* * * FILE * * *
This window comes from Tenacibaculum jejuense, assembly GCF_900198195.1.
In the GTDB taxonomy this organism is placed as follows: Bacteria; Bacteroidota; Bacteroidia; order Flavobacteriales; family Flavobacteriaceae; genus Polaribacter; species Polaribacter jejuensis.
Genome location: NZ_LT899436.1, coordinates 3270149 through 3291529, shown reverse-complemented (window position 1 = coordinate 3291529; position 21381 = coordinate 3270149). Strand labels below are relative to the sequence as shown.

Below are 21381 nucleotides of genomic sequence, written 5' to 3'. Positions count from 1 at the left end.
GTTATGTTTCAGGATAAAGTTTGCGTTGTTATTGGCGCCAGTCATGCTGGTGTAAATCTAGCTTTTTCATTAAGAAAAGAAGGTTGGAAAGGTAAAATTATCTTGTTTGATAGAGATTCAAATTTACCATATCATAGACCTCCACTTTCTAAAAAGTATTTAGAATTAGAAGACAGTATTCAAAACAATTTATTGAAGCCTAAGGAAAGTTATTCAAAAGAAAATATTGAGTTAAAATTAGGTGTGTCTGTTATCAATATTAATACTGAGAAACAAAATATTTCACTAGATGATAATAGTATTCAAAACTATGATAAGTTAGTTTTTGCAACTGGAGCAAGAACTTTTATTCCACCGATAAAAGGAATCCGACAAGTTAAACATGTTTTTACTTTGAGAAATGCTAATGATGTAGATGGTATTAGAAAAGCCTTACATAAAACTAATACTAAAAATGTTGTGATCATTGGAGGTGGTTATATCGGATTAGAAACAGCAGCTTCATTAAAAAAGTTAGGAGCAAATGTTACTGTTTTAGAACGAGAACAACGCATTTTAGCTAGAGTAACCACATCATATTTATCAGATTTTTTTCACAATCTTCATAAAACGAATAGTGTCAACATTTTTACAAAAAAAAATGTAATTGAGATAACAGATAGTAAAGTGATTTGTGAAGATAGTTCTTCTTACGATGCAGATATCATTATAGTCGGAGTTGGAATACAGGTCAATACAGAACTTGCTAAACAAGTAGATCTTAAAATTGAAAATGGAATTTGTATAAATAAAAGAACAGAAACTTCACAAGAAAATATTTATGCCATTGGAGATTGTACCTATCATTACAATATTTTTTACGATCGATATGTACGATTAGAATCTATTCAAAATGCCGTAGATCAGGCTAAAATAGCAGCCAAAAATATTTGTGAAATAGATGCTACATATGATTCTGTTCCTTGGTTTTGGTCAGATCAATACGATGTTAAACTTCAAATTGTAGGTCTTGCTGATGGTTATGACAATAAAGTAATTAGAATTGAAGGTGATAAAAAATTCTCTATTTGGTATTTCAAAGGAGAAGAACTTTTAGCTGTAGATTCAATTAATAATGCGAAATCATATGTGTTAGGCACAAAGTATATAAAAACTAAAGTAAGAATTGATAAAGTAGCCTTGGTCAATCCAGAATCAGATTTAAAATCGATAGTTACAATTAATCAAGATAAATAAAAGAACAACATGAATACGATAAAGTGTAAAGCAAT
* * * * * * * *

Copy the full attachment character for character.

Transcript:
This window comes from Tenacibaculum jejuense, assembly GCF_900198195.1.
In the GTDB taxonomy this organism is placed as follows: Bacteria; Bacteroidota; Bacteroidia; order Flavobacteriales; family Flavobacteriaceae; genus Polaribacter; species Polaribacter jejuensis.
Genome location: NZ_LT899436.1, coordinates 3270149 through 3291529, shown reverse-complemented (window position 1 = coordinate 3291529; position 21381 = coordinate 3270149). Strand labels below are relative to the sequence as shown.

Below are 21381 nucleotides of genomic sequence, written 5' to 3'. Positions count from 1 at the left end.
GTTATGTTTCAGGATAAAGTTTGCGTTGTTATTGGCGCCAGTCATGCTGGTGTAAATCTAGCTTTTTCATTAAGAAAAGAAGGTTGGAAAGGTAAAATTATCTTGTTTGATAGAGATTCAAATTTACCATATCATAGACCTCCACTTTCTAAAAAGTATTTAGAATTAGAAGACAGTATTCAAAACAATTTATTGAAGCCTAAGGAAAGTTATTCAAAAGAAAATATTGAGTTAAAATTAGGTGTGTCTGTTATCAATATTAATACTGAGAAACAAAATATTTCACTAGATGATAATAGTATTCAAAACTATGATAAGTTAGTTTTTGCAACTGGAGCAAGAACTTTTATTCCACCGATAAAAGGAATCCGACAAGTTAAACATGTTTTTACTTTGAGAAATGCTAATGATGTAGATGGTATTAGAAAAGCCTTACATAAAACTAATACTAAAAATGTTGTGATCATTGGAGGTGGTTATATCGGATTAGAAACAGCAGCTTCATTAAAAAAGTTAGGAGCAAATGTTACTGTTTTAGAACGAGAACAACGCATTTTAGCTAGAGTAACCACATCATATTTATCAGATTTTTTTCACAATCTTCATAAAACGAATAGTGTCAACATTTTTACAAAAAAAAATGTAATTGAGATAACAGATAGTAAAGTGATTTGTGAAGATAGTTCTTCTTACGATGCAGATATCATTATAGTCGGAGTTGGAATACAGGTCAATACAGAACTTGCTAAACAAGTAGATCTTAAAATTGAAAATGGAATTTGTATAAATAAAAGAACAGAAACTTCACAAGAAAATATTTATGCCATTGGAGATTGTACCTATCATTACAATATTTTTTACGATCGATATGTACGATTAGAATCTATTCAAAATGCCGTAGATCAGGCTAAAATAGCAGCCAAAAATATTTGTGAAATAGATGCTACATATGATTCTGTTCCTTGGTTTTGGTCAGATCAATACGATGTTAAACTTCAAATTGTAGGTCTTGCTGATGGTTATGACAATAAAGTAATTAGAATTGAAGGTGATAAAAAATTCTCTATTTGGTATTTCAAAGGAGAAGAACTTTTAGCTGTAGATTCAATTAATAATGCGAAATCATATGTGTTAGGCACAAAGTATATAAAAACTAAAGTAAGAATTGATAAAGTAGCCTTGGTCAATCCAGAATCAGATTTAAAATCGATAGTTACAATTAATCAAGATAAATAAAAGAACAACATGAATACGATAAAGTGTAAAGCAAT